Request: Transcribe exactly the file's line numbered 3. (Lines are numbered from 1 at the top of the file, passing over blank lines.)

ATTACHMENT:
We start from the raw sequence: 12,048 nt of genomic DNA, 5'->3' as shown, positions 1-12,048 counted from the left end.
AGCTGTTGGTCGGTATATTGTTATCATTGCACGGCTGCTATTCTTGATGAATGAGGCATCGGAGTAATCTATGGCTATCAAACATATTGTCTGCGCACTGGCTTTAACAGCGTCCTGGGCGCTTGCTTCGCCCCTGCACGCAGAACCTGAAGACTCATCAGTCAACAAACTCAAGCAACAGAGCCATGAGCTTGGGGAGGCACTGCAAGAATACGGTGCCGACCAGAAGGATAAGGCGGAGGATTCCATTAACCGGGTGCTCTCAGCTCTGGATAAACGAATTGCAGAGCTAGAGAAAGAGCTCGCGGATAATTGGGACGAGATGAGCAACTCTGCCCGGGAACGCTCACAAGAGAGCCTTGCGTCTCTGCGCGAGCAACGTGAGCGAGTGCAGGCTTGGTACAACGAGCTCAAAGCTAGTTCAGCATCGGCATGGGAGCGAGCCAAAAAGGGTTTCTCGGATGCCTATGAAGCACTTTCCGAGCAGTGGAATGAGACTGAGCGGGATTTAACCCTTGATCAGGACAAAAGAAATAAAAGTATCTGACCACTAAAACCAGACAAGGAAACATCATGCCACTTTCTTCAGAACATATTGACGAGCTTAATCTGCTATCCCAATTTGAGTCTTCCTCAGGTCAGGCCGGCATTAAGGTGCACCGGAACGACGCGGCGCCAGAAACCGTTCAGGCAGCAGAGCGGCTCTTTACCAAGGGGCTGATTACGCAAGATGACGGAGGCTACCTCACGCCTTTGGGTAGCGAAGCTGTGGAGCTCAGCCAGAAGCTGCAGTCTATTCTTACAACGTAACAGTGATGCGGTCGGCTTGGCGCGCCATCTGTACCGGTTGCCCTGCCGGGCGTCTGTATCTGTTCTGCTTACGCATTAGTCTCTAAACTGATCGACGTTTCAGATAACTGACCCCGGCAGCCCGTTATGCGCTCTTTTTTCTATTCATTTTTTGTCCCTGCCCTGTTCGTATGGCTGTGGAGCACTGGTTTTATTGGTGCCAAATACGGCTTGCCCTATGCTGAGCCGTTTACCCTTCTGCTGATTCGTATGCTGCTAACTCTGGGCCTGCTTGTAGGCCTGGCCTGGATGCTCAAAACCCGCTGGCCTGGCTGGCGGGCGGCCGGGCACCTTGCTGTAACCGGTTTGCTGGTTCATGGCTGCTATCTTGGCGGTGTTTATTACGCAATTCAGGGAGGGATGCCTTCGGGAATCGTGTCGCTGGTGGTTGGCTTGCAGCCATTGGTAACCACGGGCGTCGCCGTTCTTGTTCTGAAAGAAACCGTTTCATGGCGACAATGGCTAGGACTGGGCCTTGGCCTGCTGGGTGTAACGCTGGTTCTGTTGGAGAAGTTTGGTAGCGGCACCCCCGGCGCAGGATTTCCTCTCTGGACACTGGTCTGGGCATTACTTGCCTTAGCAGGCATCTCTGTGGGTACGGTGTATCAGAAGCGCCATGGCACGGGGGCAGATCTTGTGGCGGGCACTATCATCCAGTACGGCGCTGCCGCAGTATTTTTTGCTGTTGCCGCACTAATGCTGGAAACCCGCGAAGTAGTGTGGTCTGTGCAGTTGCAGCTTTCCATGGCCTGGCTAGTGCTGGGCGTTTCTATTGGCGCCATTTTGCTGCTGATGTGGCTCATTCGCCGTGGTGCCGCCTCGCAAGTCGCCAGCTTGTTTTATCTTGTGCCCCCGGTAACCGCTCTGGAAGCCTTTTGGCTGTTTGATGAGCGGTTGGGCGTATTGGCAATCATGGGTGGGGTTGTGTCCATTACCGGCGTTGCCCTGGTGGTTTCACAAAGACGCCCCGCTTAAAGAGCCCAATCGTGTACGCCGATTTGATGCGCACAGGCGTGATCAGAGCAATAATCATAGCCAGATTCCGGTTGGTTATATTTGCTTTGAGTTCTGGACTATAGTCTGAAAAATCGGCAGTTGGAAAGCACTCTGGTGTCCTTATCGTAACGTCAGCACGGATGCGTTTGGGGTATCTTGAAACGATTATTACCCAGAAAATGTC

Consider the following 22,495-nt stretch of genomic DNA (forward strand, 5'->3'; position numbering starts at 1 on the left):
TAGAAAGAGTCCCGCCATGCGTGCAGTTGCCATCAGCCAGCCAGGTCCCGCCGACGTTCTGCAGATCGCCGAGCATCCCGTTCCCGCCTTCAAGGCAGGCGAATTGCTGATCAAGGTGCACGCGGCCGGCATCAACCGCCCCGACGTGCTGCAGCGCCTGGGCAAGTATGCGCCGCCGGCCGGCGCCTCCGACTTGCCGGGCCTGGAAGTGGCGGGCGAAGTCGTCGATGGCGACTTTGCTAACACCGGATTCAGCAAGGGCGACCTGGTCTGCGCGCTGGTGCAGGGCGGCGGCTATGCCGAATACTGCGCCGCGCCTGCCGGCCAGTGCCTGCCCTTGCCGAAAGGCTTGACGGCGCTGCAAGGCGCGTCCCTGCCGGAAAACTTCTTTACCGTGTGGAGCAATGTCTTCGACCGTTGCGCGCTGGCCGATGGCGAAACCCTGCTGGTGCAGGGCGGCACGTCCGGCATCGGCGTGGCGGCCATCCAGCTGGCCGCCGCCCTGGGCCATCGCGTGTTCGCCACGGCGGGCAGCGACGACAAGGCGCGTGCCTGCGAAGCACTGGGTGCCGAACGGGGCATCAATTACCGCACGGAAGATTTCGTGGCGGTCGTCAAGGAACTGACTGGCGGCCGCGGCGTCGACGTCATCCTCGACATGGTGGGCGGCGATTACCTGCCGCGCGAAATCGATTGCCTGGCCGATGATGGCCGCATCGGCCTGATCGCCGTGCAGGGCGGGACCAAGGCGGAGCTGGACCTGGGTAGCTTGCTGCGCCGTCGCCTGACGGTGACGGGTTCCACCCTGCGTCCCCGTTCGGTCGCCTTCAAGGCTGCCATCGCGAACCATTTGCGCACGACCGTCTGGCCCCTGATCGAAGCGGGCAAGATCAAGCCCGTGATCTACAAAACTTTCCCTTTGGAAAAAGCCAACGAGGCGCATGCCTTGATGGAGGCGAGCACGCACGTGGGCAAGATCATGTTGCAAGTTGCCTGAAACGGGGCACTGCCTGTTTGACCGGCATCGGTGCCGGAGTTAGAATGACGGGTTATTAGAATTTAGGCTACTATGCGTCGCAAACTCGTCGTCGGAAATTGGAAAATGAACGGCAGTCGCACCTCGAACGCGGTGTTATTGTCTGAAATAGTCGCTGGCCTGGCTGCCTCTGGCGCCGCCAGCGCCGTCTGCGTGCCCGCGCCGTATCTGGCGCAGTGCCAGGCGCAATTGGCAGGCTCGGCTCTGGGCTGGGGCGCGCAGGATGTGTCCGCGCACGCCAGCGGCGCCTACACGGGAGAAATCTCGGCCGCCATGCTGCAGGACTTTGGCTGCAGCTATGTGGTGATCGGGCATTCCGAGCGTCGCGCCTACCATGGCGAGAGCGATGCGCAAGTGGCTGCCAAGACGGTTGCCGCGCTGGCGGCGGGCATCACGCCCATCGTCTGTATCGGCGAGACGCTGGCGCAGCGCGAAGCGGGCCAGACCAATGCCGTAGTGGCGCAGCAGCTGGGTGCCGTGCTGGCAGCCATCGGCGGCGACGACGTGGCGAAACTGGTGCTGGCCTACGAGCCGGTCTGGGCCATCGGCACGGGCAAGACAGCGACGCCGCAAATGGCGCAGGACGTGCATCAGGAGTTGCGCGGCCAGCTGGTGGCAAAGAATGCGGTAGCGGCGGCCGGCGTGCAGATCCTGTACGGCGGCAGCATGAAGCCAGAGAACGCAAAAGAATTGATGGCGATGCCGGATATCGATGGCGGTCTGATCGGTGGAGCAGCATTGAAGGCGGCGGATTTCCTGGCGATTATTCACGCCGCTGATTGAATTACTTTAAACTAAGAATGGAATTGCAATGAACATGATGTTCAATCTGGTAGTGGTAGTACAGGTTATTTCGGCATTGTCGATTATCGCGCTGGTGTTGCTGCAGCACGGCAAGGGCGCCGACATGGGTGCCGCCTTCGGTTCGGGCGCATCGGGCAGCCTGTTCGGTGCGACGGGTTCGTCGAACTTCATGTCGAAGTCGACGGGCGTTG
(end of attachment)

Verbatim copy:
Consider the following 22,495-nt stretch of genomic DNA (forward strand, 5'->3'; position numbering starts at 1 on the left):